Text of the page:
Canon 5D Mark II Review

 
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Canon EOS 5D Mark II Live View

In addition to the EOS 5D Mark II's optical viewfinder, the camera features a Live View mode for its rear-panel LCD monitor. Becoming more popular among digital SLRs these days, the Live View mode lets you use the LCD monitor as a large viewfinder, and offers an exposure simulation option which displays the expected outcome of your chosen exposure settings. The Canon 5D did not have a Live Live mode.

The Canon 5D Mark II Live View display offers a lot of information in terms of settings displayed (see illustration below, courtesy of Canon USA), and also offers three autofocus modes: "Quick mode," which employs the normal phase-detection scheme used when using the optical viewfinder, contrast-detect autofocus called "Live mode," which uses image-sensor data, an a face detection option called "Live face detection mode," which also uses sensor data. Contrast and face detection is slower than phase-detection, but doesn't require mirror flips to use the phase-detection AF sensor, and can be more accurate as well.

Like a larger version of the optical viewfinder display, the Live View display reports the exposure information along the bottom of the screen, with additional settings overlaid to the left and right, as well as the selected focus area(s).

Canon EOS 5D Mark II Live View options
Live View mode includes a display with no information, a display with minimal information across the bottom, and one with a grid.
Pressing the INFO button cycles through the two additional available displays, including a live RGB histogram. (Note: these shots taken from the Canon 50D.)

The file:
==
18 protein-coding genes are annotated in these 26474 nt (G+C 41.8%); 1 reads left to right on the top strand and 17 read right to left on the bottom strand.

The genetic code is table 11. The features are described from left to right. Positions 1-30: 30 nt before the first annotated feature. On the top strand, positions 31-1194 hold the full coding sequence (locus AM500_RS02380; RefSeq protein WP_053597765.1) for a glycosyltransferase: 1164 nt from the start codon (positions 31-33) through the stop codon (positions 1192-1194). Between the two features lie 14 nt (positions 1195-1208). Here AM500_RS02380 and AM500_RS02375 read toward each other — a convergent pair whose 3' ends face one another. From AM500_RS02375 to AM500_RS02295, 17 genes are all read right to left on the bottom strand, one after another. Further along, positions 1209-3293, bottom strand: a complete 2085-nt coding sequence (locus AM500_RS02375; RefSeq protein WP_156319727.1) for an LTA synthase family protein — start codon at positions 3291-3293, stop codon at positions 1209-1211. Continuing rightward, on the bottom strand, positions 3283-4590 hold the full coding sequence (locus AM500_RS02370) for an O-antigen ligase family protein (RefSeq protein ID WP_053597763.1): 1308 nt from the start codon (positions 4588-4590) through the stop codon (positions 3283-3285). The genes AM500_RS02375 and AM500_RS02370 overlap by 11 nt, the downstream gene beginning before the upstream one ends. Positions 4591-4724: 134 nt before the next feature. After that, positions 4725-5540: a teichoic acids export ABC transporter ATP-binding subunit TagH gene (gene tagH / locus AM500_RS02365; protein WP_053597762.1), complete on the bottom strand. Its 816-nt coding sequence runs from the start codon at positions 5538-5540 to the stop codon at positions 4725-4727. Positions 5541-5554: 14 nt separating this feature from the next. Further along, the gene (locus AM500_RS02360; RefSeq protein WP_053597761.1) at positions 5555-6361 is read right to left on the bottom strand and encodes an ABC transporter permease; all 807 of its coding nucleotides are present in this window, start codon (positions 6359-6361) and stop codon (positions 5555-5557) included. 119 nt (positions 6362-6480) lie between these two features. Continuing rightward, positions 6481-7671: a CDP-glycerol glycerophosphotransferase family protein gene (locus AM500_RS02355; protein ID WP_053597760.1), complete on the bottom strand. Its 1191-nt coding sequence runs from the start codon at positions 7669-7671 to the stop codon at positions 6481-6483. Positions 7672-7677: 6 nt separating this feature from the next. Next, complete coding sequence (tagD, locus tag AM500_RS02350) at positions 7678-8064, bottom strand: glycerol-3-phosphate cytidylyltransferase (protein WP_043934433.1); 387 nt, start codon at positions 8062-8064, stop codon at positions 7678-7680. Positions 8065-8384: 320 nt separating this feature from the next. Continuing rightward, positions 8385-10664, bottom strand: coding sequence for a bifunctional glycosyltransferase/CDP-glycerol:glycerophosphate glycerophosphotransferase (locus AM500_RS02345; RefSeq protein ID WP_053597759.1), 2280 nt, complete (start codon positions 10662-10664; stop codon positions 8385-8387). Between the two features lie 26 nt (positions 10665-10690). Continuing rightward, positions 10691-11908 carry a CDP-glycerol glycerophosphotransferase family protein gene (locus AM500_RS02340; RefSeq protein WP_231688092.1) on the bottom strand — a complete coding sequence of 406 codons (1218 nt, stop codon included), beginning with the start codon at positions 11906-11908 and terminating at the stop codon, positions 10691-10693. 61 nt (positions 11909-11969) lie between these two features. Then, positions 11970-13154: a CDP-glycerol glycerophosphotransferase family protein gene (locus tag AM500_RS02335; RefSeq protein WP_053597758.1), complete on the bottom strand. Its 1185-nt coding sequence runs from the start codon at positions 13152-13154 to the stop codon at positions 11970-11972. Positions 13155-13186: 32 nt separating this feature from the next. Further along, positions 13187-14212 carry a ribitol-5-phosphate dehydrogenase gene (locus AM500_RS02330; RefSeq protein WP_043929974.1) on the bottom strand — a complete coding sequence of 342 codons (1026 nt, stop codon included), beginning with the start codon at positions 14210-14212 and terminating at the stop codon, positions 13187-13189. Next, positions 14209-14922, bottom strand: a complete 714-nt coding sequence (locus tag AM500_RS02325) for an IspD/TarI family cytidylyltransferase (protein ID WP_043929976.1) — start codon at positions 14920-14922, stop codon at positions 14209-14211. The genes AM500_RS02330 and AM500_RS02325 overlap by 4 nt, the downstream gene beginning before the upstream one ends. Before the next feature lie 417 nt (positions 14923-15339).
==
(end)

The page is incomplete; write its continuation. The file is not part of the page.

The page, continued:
Another grid option (Grid 2) is also available via the Live View function setting in the Setup menu.
Setting options are shown or overlaid when adjusted, and resulting changes are simulated (here, the effect of exposure compensation is simulated).
When using phase-detect AF mode, an overlay of the available focus points normally seen in the optical viewfinder is shown when selecting an area. Pressing the AF button on the top deck allows you to switch among AF modes. Here we're about to switch from AF Quick to AF Live.
The active points are highlighted in red after a brief delay for focusing.

(Note: this shot taken from the Canon 50D.)

With contrast-detect AF, the focus area can be moved around freely on the screen.
The focus area is highlighted in green when focused, just like a Canon digicam.
The Canon 5D Mark II's face detection AF at work. Turning the Quick Control dial switches between faces if more than one is detected (note small arrows in photo at right indicating that another face is available).

(Note: these shots taken from the Canon 50D.)

Pressing the zoom button zooms in to display what's in the center box.
Pressing the zoom button again zooms into 10x magnification, great for fine focusing. You can move the zoomed area around in the box, using the legend as a guide.

Most useful in Live View mode is the ability to zoom, as shown above. You can move the zoomed area around the screen to verify focus wherever you need it most.

 

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Note: For details, test results, and analysis of the many tests done with this camera, please click on the tabs at the beginning of the review or below.

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